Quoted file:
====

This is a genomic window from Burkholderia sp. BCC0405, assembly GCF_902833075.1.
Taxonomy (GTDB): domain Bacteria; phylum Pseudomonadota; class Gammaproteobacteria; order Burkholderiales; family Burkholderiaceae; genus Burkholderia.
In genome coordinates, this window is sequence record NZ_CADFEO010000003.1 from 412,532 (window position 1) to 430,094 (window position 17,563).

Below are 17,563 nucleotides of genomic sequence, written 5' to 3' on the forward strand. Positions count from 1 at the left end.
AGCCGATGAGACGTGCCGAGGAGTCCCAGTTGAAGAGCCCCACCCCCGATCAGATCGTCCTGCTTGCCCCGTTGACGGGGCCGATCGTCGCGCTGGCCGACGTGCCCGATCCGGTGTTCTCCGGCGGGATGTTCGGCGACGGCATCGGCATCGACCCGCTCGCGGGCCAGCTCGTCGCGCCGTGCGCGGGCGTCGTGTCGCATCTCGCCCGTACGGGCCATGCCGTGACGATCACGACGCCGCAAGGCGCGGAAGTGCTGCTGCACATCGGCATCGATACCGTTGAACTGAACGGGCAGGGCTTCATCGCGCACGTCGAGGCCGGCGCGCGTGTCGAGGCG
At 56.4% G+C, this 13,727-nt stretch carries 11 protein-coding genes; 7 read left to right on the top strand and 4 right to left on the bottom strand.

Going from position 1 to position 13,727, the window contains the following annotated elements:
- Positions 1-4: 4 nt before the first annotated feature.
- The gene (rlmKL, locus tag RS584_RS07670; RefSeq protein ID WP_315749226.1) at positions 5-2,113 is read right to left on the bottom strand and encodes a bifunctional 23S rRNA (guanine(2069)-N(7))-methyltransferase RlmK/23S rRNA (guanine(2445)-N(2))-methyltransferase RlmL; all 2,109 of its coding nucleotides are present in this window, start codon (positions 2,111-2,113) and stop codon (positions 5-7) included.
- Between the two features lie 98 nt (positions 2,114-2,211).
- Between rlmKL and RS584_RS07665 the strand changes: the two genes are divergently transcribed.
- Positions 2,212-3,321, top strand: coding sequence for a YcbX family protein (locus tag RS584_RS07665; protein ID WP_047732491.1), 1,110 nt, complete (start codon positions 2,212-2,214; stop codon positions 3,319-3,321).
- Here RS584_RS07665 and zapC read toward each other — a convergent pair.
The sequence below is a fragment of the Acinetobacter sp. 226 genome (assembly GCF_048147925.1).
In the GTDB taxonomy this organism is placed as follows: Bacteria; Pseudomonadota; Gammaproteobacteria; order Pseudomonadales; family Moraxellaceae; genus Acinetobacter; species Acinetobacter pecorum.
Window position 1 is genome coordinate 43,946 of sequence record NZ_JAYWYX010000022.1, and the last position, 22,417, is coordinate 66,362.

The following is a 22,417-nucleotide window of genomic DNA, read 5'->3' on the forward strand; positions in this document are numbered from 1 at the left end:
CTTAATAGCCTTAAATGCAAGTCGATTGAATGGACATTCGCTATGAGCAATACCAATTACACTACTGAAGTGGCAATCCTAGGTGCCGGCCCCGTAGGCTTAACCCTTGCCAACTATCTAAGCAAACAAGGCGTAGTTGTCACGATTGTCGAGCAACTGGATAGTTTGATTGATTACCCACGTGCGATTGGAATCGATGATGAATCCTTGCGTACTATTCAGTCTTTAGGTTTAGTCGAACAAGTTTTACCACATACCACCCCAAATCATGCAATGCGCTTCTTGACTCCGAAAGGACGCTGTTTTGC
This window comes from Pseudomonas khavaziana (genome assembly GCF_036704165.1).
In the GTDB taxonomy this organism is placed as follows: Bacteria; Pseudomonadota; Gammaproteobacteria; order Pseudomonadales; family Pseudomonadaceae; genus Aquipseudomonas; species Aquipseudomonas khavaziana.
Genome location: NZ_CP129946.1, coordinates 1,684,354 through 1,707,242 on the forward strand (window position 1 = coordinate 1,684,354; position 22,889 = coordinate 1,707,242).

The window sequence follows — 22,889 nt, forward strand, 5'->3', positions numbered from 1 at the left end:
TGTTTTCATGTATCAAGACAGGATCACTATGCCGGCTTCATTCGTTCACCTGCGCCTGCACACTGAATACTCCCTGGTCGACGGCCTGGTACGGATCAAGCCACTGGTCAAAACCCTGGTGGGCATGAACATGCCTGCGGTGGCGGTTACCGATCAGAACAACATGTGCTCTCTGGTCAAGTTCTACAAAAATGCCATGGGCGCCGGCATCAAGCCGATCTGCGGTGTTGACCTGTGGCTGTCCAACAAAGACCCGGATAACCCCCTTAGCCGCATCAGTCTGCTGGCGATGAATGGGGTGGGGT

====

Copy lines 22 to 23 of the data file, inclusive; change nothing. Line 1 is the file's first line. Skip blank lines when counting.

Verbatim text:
The window sequence follows — 22,889 nt, forward strand, 5'->3', positions numbered from 1 at the left end:
TGTTTTCATGTATCAAGACAGGATCACTATGCCGGCTTCATTCGTTCACCTGCGCCTGCACACTGAATACTCCCTGGTCGACGGCCTGGTACGGATCAAGCCACTGGTCAAAACCCTGGTGGGCATGAACATGCCTGCGGTGGCGGTTACCGATCAGAACAACATGTGCTCTCTGGTCAAGTTCTACAAAAATGCCATGGGCGCCGGCATCAAGCCGATCTGCGGTGTTGACCTGTGGCTGTCCAACAAAGACCCGGATAACCCCCTTAGCCGCATCAGTCTGCTGGCGATGAATGGGGTGGGGT